Since bottoming at the end of October, the MSCI Emerging Market Index (MXEA) and MSCI Asia Ex-Japan ...
Canada's Favorite Landlord
03/24/2010 11:13 am EST
CREIT has stood the test of time and the recession, writes Gavin Graham in The Income Investor.
Canadian Real Estate Investment Trust (Toronto: REF.UN, OTC: CRXIF), or CREIT as it is popularly known, is the oldest and one of the best managed of the real estate investment trusts.
CREIT owns 160 properties in three different asset classes across Canada, with more than 22 million square feet gross (18 million net) of leasable space. CREIT properties are usually situated in prime locations near major metropolitan centers, attract solid tenants, and maintain above-average occupancy rates. In fact, CREIT''s vacancy rate has been at least one point lower than the national average for its office and industrial properties and over 1.5 points lower for its retail assets since 1993.
Most analysts feel that REITs are fairly valued after their strong performance in 2009. During the year, they beat the S&P/TSX Composite Index by 11 percentage points and US REITs by 21 points on price alone (including distributions would have added to the outperformance). As Mario Saric at Scotia Capital points out, momentum can be an investment's best friend. By this, he means that the search for higher-yielding investments after the introduction of the [income tax for Canadian trusts following their mandated 2011 conversion to corporations] will lead, as it already has done to some extent, to income trust investors switching into REITs [which will remain trusts] as a safe haven.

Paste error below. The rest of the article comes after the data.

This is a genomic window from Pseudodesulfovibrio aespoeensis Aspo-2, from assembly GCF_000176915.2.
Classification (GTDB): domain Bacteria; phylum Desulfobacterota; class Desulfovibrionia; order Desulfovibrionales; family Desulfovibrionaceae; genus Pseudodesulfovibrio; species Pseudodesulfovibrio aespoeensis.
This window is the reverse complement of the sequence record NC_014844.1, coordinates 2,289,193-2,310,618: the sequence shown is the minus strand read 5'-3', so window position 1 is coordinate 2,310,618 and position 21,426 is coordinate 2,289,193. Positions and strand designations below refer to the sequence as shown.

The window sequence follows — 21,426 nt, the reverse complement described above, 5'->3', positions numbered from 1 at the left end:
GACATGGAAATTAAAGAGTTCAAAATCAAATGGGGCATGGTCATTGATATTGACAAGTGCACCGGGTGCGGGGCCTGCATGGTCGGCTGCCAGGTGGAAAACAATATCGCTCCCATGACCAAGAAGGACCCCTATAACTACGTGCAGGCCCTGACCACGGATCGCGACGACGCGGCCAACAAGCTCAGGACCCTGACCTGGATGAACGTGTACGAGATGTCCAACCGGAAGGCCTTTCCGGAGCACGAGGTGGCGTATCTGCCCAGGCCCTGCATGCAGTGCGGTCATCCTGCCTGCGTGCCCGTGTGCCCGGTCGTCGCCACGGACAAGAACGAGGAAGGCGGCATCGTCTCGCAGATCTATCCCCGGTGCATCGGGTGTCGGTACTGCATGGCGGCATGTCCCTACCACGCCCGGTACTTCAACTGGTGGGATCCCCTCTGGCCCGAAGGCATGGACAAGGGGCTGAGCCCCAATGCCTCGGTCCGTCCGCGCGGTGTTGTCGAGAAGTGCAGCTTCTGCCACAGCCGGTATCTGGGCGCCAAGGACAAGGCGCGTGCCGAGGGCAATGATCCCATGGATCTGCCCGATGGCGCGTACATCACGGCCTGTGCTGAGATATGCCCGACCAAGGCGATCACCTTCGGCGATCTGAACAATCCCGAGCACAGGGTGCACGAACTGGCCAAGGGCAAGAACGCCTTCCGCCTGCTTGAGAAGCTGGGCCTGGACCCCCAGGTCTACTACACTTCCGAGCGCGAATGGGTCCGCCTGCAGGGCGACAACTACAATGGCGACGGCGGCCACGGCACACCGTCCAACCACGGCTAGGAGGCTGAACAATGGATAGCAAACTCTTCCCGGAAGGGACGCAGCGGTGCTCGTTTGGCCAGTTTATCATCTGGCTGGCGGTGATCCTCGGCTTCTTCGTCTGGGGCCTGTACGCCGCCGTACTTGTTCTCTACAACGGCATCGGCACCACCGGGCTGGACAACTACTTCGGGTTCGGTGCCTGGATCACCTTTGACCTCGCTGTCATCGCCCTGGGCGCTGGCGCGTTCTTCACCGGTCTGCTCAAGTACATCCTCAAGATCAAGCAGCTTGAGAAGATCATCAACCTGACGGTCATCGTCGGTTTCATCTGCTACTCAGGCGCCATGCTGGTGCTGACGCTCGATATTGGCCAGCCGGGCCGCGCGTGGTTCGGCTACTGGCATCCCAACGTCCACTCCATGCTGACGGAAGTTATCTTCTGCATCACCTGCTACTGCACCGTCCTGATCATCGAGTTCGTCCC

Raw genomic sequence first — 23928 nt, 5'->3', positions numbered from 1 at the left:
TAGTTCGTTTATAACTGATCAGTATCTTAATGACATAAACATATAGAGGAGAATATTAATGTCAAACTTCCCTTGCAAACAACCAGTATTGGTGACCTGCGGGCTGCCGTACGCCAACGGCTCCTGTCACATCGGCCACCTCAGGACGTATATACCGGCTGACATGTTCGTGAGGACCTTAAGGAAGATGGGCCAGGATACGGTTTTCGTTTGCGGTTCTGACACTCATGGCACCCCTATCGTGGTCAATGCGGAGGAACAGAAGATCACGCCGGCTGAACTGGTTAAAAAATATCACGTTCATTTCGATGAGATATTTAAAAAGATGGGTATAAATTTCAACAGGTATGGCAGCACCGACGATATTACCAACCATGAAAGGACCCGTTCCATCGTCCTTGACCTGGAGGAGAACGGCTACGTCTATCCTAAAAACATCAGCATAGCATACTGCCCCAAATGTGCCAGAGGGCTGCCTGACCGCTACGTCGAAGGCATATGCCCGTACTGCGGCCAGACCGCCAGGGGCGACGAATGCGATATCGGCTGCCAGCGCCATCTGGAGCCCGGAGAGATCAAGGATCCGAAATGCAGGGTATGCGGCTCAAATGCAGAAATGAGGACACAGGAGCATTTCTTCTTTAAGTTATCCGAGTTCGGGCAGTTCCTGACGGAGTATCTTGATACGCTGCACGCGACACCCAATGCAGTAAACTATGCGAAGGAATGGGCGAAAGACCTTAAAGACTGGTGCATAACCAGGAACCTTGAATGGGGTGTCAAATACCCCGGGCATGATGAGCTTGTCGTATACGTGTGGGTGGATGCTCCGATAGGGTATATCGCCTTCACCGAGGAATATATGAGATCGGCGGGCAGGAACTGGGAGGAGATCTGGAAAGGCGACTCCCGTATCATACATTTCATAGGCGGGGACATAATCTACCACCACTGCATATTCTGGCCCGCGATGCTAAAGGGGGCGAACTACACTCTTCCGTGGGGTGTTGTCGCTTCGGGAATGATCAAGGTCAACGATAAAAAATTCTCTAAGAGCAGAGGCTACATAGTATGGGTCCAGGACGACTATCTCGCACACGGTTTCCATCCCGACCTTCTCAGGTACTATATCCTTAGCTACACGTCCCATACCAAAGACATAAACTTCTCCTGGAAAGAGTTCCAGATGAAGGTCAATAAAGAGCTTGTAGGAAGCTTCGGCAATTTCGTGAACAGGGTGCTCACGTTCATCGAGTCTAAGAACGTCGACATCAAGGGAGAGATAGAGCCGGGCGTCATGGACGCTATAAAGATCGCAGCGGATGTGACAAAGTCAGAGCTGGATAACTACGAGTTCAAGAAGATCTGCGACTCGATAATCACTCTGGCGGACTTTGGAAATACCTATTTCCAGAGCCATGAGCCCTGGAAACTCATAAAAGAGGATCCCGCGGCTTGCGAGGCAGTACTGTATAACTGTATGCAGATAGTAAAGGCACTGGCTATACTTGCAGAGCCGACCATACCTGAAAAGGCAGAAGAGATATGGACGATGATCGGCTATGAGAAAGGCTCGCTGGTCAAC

The spread above the ten-year Government of Canada bond is 300 basis points (bp). That's the second highest spread globally (after Japan—Editor). Every other major REIT market, such as the UK, Australia, and the US, provides a spread of [only] 150 bp or less against risk-free government issues. The high Canadian yield and a strong loonie could result in more foreign interest in Canadian REITs.
There are a lot of things to like about this REIT: good cash flow, a low payout ratio, a solid history of growth, and broad diversification. CREIT is one of the few REITs to have a diversified portfolio both by asset type and geographically.
CREIT [has 52%] of its assets in retail properties, usually food-anchored unenclosed strip malls [that] provides tenant stability and good income flow. In fact, while its retail portfolio grew from 400,000 square feet in 1994 to 6.9 million square feet in 2009, the occupancy rate has only varied by two percentage points, between 97% and 99%.
Over the last ten years, owing to its higher occupancies and faster growth, CREIT has seen its AFFO per unit (cash flow after accounting for maintenance capital expenditures) grow at almost double the rate of its large capitalization REIT competitors (6.7% vs. 3.7%).
CREIT pays monthly distributions of 11.5 Canadian cents per unit (C$1.38 annualized). The relatively low 5% yield is a reflection of the market's confidence in CREIT's ability to sustain its distribution while maintaining asset value.
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